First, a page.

TORONTO -- When Vladimir Guerrero Jr.’s ground ball skipped through the left side of the infield to walk off the Red Sox, chaos began to orbit around Toronto’s brightest star.
Guerrero jumped into the arms of Bo Bichette, who’d just singled home the tying run in the bottom of the ninth, then was mobbed by his teammates on the mound, the hero of the 6-5 win.
Through the mess of blue and bodies, Guerrero emerged again, like Marshawn Lynch spilling out of a gang tackle. He high-fived José Berríos hard enough to make the front office wince, then stomped towards the dugout, arms raised high and fingers pointing emphatically down to the dirt.
“This is our house! This is our house!” Guerrero shouted, a grand showman with an audience in the palm of his hand.
By the time he reached Charlie Montoyo, standing near the top of the dugout steps, he nearly took his manager’s arm off. This might be as much emotion as we’ve seen from Guerrero on a baseball field, his personality exploding into confidence as he celebrated his second walk-off win in as many weeks.
He deserved the moment. Besides, this is his house, and he already knew exactly what was going to happen.
“I told Charlie before my at-bat, 'The game is over,'” Guerrero said.
Guerrero smiled and added that, when Montoyo heard him call his shot, he was nervous, but told him, "I trust you. If you say so."
“He was telling me that he was going to end the game,” Montoyo said. “I like when he does that, because when you do that as a player, you’re psyching yourself up. He’s good at that. He knew that if he got a chance to hit, this game was going to end. He already had that mindset going in.”
No matter what you see from any number of superstars on this roster, no player has the gravitational pull of Guerrero.
Most days, there’s a greatness to Guerrero, but other days there’s a hint of magic. We haven’t seen that as often in 2022 -- perhaps his three-homer game with a bloodied hand this April in New York had some -- but it’s starting to appear again. Guerrero is a generational offensive talent, but without his feel for the moment and the joy that radiates from the 23-year-old when it all clicks, you don’t have the full Vladimir Guerrero Jr.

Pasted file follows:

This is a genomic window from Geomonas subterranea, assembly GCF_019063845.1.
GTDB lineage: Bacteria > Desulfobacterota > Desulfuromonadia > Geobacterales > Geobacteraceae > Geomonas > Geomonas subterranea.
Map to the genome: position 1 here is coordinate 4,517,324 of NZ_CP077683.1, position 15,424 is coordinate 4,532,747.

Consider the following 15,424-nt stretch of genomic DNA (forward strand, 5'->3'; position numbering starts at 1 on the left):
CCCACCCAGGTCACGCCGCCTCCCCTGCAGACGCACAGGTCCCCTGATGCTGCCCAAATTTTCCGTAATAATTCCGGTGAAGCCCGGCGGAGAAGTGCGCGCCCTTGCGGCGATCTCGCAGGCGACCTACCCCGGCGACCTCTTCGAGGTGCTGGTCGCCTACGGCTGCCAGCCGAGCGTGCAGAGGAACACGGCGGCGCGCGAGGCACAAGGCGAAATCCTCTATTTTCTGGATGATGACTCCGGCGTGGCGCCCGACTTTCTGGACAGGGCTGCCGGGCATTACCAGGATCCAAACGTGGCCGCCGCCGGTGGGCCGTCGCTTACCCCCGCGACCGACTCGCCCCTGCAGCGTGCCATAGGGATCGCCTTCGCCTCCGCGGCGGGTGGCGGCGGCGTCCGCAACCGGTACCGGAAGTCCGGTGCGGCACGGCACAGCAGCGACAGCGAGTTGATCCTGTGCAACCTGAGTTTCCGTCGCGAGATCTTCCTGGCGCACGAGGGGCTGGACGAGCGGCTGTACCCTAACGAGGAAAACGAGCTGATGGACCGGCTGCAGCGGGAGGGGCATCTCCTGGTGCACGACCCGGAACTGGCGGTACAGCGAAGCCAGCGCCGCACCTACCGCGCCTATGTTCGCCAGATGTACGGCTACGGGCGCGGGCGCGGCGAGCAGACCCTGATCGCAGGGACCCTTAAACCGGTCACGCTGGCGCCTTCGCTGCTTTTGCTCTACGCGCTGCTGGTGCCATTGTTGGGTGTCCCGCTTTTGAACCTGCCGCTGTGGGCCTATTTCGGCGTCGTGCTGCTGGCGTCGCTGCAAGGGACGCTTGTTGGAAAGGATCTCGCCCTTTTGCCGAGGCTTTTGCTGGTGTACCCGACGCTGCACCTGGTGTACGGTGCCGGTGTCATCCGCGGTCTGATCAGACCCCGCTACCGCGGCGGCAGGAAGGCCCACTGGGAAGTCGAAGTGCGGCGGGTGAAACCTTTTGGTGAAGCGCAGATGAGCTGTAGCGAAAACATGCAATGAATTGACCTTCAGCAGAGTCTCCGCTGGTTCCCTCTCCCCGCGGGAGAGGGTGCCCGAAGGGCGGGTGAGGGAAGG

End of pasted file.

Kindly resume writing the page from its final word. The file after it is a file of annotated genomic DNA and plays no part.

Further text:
Wednesday night was just that.
“This feels very special,” Guerrero said, “playing against Boston, a great team like they are, in the same division. It’s very special."
Guerrero was set up, of course, by what Ross Stripling called the “secret weapon” of Alejandro Kirk, who came in to pinch-hit and singled to open the inning. The beauty of having Gabriel Moreno and Kirk on the same roster is that, on days like this, you can pull one of baseball’s hottest hitters off the bench in the biggest moment of the game.
“To tell you the truth, once I saw Kirk pinch-hitting and he got the base hit, I knew right then that we were going to win this game,” Guerrero said. “The top of the lineup with one, two and three up next? We were going to win this game, for sure.”
Besides, did you really expect an entire game to go by without Kirk adding another trademark moment to his breakout season?
“I’ve been teammates with amazing players, MVPs and Rookies of the Year,” said Stripling, who gave the Blue Jays five strong innings. “Kirk just gets it done, night after night. He puts the bat on the ball consistently, walks more than he strikes out, probably approaching a 1.000 OPS now. I think he has the third-most votes for the All-Star Game? He’s one of a kind.”
The walk by George Springer and RBI single from Bichette set the stage, but once the ball was rolling thanks to Kirk, everything felt inevitable. And that’s what Guerrero feels like when he’s at his very best: an inevitable force that will beat you. It’s just a matter of when.
Coming off some recent series losses, this win leaves the Blue Jays as energized as they’ve been all season. Before leaving the podium following the win, Montoyo stopped to make sure he recognized the Toronto fans, who cheered and chanted through Guerrero’s post-game interview.
As Guerrero spoke, his teammates doused him in Gatorade and water, but Guerrero didn’t move an inch to dodge the shower. Instead, he raised his arms into the sky and waved his hands, bringing the crowd back to a roar.
He wants more.